Neonatal encephalopathy remains a significant cause of death and disability worldwide. Therapeutic
hypothermia has become a mainstay of therapy and has demonstrated the potential for neuroprotection and repair after
neonatal hypoxic-ischemic brain injury. However, it has become apparent from published trials that hypothermia alone
will not serve as complete protection nor benefit all neonates. The complicated cascade of events in a hypoxic-ischemic
insult lends itself to multiple types of therapy, making a multi-faceted approach to treatment attractive. This review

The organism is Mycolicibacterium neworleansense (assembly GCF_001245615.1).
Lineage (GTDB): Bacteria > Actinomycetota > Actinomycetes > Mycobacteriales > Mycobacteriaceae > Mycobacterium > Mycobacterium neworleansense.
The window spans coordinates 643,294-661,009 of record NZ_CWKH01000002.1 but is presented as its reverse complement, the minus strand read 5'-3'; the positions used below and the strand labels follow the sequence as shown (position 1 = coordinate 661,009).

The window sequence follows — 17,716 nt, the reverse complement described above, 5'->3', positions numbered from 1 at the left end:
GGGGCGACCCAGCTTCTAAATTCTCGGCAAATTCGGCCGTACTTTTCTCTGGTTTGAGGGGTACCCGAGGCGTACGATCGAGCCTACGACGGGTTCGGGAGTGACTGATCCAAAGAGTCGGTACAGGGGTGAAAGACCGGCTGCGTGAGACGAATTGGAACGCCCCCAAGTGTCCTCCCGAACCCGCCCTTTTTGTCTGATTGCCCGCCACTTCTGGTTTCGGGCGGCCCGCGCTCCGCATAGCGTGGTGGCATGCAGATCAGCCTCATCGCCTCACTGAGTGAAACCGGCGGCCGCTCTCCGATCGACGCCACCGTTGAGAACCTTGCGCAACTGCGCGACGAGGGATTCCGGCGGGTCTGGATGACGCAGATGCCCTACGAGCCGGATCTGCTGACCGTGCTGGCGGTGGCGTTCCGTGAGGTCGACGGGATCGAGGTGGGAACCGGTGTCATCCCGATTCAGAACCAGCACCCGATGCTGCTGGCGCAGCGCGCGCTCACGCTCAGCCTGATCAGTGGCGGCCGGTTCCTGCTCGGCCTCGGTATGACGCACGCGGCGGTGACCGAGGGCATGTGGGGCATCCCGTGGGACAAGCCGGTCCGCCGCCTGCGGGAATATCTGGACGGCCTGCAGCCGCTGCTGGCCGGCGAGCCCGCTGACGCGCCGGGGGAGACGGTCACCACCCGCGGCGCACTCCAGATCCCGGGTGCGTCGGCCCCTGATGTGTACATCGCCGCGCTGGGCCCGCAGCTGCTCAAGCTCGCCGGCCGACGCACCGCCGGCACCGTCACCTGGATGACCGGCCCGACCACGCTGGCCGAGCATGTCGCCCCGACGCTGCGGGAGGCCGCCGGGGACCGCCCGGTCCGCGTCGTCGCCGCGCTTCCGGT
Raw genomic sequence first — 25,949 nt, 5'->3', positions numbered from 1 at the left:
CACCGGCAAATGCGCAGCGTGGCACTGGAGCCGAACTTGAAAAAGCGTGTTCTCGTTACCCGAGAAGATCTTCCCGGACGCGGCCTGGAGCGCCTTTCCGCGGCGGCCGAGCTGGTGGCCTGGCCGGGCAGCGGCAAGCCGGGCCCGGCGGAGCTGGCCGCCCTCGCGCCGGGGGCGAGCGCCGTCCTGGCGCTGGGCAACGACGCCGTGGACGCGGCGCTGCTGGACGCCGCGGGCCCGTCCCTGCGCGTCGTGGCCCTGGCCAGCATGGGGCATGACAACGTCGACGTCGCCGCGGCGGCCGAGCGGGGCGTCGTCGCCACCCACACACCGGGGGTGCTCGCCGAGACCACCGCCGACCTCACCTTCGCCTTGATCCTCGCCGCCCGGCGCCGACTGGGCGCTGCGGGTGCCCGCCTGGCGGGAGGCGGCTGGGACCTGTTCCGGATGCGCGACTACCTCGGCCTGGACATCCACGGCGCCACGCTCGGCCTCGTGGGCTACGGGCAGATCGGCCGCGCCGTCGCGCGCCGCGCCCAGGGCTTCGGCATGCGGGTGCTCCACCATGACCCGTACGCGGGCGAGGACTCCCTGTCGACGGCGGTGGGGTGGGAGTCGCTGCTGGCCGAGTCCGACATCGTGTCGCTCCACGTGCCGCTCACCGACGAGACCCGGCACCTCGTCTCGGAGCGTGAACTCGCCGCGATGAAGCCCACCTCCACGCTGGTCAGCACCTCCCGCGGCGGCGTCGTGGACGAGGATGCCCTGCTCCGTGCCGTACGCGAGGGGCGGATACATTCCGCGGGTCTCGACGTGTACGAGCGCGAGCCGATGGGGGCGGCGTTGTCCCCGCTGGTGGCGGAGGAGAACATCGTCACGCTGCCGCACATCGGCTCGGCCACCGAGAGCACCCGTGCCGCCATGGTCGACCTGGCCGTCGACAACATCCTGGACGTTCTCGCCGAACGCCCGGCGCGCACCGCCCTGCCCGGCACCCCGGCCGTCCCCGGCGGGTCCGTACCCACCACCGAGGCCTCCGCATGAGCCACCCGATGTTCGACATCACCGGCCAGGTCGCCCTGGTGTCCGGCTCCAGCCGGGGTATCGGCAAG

critically discusses the broad range of medical therapies currently being studied and summarizes the animal and human
studies that have been done to date. Therapies that may act synergistically with cooling therapy are also discussed.